ExpressVPN to shut India servers; Javier Olivan to be Meta’s next COO | #socialmedia | #education | #technology | #infosec

On May 19, Minister of State for Electronics and Information Technology Rajeev Chandrasekhar said VPN service providers that did not adhere to India’s new rules, which kick in later this month, were “free to leave”. ExpressVPN has done exactly that, saying it will remove all its servers in India as it “refuses to participate in the Indian government’s attempts to limit internet freedom.”

Also in this letter:
■ Javier Olivan to replace Sheryl Sandberg as Meta’s COO
■ Curefoods raises $43 million led by Winter Capital
■ India considers appeals panel to regulate social media firms

ExpressVPN rejects new VPN rules, to pull all servers from India

ExpressVPN has announced that it will remove all of its VPN servers in India in response to the government’s new rules for VPN companies, which are scheduled to take effect on June 27.

Strong words: “With a recent data law introduced in India requiring all VPN providers to store user information for at least five years, ExpressVPN has made the very straightforward decision to remove our Indian-based VPN servers,” the company said in a blog post.

“ExpressVPN refuses to participate in the Indian government’s attempts to limit internet freedom,” it said.

It added that the new law, intended to help fight cybercrime, is “incompatible with the purpose of VPNs, which are designed to keep users’ online activity private”.

“We believe the damage done by potential misuse of this kind of law far outweighs any benefit that lawmakers claim would come from it,” it said.

Service will continue: The company said its users will still be able to use ExpressVPN to connect to servers that will give them Indian IP addresses and allow them to access the internet as if they were located in India. It said these ‘virtual’ India servers would be physically located in Singapore and the UK.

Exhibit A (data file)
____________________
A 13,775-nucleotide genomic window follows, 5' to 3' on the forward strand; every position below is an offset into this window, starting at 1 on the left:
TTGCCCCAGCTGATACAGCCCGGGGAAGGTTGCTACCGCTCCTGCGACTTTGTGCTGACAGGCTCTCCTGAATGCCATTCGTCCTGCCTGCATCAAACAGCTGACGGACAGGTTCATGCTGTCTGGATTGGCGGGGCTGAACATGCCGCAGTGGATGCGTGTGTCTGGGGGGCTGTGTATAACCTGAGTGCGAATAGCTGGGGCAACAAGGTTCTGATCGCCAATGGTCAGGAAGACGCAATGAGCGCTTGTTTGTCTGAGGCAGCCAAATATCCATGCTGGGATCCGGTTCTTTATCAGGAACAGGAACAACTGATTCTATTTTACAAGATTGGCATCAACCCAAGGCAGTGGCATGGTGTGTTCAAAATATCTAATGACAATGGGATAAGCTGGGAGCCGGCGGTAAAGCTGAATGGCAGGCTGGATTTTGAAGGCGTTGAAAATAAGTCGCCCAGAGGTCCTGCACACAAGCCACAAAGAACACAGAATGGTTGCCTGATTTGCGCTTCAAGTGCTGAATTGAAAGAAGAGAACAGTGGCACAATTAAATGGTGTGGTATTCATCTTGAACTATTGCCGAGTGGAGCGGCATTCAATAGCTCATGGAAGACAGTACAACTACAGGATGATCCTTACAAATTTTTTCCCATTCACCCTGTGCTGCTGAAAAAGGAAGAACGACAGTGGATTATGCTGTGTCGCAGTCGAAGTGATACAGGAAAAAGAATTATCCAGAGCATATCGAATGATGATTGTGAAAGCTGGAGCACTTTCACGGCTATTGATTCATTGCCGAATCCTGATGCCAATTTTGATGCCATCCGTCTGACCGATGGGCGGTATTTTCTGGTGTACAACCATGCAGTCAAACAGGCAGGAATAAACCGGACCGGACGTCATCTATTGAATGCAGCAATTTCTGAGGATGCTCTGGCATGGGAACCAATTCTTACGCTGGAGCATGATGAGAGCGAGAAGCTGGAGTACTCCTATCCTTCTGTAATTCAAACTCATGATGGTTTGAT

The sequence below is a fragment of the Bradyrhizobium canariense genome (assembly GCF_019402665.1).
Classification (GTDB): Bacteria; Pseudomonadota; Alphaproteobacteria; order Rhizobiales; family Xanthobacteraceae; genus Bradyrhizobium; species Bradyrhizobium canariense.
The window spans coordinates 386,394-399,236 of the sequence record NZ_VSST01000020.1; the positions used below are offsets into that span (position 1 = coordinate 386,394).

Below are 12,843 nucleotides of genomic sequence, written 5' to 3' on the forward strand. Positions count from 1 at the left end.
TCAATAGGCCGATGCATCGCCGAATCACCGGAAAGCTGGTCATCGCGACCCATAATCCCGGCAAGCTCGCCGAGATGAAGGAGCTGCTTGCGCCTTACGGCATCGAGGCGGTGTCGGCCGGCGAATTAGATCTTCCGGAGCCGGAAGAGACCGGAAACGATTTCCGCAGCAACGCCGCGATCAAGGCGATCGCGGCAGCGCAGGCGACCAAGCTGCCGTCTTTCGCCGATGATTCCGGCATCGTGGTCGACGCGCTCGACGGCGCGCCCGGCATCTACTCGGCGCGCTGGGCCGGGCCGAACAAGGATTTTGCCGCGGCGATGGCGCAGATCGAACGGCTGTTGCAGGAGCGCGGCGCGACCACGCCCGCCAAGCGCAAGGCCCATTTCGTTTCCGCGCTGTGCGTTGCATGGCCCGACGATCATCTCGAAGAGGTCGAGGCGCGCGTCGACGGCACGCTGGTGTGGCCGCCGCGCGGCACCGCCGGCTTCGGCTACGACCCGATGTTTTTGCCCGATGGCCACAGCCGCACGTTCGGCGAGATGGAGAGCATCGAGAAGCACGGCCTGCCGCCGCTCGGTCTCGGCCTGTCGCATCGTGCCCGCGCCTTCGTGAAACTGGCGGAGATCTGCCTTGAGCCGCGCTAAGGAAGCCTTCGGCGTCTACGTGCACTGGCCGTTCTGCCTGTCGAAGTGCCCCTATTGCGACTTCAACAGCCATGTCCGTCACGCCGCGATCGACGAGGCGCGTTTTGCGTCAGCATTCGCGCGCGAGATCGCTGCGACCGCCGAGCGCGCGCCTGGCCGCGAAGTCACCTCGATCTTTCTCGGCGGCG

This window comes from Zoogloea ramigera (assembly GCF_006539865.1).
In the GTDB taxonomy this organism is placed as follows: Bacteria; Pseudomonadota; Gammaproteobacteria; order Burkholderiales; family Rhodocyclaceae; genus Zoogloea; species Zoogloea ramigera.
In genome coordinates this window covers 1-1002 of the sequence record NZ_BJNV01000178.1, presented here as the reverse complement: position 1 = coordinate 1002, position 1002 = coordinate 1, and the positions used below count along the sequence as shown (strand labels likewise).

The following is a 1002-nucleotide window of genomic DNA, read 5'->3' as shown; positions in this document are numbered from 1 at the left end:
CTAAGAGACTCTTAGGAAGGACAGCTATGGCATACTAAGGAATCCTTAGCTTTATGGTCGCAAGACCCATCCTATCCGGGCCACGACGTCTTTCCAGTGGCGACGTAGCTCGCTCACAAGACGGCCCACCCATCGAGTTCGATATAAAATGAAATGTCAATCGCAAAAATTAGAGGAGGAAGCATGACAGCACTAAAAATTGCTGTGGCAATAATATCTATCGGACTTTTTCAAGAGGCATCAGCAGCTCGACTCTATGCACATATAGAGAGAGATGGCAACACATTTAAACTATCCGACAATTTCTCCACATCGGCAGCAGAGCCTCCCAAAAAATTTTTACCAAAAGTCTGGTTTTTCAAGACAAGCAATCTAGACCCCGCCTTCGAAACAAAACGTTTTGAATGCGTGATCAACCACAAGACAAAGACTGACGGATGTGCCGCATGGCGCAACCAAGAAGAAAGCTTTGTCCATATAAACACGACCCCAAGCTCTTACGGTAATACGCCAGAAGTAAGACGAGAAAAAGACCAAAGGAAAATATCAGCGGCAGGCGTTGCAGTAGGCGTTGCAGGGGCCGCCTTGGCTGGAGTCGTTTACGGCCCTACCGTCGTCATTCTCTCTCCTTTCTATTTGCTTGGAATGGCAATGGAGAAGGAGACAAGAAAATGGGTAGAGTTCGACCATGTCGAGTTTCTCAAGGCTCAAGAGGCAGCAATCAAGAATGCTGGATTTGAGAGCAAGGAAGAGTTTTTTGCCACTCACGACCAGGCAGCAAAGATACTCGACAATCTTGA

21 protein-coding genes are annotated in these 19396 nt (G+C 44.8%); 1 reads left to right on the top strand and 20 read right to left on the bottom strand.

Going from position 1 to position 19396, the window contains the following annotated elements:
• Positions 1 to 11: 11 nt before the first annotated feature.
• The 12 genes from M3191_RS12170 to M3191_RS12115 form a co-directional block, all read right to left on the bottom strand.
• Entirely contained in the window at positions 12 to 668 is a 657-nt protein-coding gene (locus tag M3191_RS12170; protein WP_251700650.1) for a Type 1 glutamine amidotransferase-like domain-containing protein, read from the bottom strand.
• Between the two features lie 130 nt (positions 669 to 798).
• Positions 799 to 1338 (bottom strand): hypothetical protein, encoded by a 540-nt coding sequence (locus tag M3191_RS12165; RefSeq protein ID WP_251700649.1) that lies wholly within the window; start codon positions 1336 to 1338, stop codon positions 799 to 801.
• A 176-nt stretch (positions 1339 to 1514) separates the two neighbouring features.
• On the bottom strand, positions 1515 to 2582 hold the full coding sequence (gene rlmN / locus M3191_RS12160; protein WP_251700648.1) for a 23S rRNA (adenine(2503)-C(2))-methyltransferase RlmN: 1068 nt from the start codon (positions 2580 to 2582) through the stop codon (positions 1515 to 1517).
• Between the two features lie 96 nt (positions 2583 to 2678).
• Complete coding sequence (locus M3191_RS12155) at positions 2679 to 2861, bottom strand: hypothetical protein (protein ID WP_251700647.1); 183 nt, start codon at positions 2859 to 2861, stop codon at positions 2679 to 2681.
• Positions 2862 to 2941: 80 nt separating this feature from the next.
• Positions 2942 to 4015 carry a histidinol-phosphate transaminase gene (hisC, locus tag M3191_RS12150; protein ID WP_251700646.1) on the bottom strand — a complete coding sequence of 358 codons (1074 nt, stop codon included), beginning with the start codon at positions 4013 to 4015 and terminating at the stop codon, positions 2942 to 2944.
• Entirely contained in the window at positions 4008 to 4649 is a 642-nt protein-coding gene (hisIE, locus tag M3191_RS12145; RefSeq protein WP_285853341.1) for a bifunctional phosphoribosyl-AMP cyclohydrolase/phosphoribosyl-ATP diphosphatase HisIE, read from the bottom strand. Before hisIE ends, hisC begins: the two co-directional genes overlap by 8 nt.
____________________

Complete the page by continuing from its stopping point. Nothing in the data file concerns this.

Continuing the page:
Catch up quick: In late April, the Indian Computer Emergency Response Team (CERT-In) issued rules that require VPN service providers to maintain logs of users, including their real names, IP addresses, usage patterns, and other identifying data for five years – even after they stopped using the service.

The rules quickly drew criticism from privacy experts and VPN companies such as NordVPN, SurfShark and, of course, ExpressVPN. CERT-In later clarified that the new rules would not apply to enterprise and corporate virtual private networks.

On May 11, a senior official told us the government had the right to seek VPN records to combat cybercrimes.

And on May 19, Minister of State Rajeev Chandrasekhar said VPN service providers that did not adhere to the rules were “free to leave India”.

Blow to privacy: India ranks among the top 20 countries on VPN adoption, according to AtlasVPN’s global index. The number of VPN users in India surged in 2020 and 2021, as they did worldwide, as companies secured their networks with more people working from home.

Many are corporate users but activists, journalists, lawyers and whistleblowers also use VPNs to access blocked websites, secure their data and protect their identity.

Also read: What India’s new VPN rules mean for your privacy

Javier Olivan to replace Sheryl Sandberg as Meta’s COO

Javier Olivan

Meta Platforms veteran Javier Olivan will replace Sheryl Sandberg as the firm’s No. 2 executive. Sandberg has announced she is stepping down from Meta. She has served as chief operating officer at the social media giant for 14 years, having joined from Google in 2008, four years before Facebook went public.

Olivan is taking over as COO after playing a crucial but largely behind-the-scenes role stoking the company’s explosive growth for 15 years.

Yes, but: Meta CEO Mark Zuckerberg said in a Facebook post that he doesn’t plan to replace Sandberg in the company’s existing structure.

He said, “This role will be different from what Sheryl has done. It will be a more traditional COO role where Javi will be focused internally and operationally, building on his strong track record of making our execution more efficient and rigorous.”

Big shoes: Sandberg has led Facebook — now Meta’s — advertising business and was responsible for nurturing it from its infancy into an over $100 billion-a-year powerhouse.

Sheryl sandberg timeline

While she has long been Zuckerberg’s No. 2, even sitting next to him — pre-pandemic, at least — in the company’s headquarters, she also had a very public-facing job, meeting with lawmakers, holding focus groups and speaking out on issues such as women in the workplace and most recently, abortion.

Controversy: As the company’s second most-recognised face after Zuckerberg, Sandberg has also become a polarising figure amid revelations of how some of her business decisions for Facebook helped propagate misinformation and hate speech.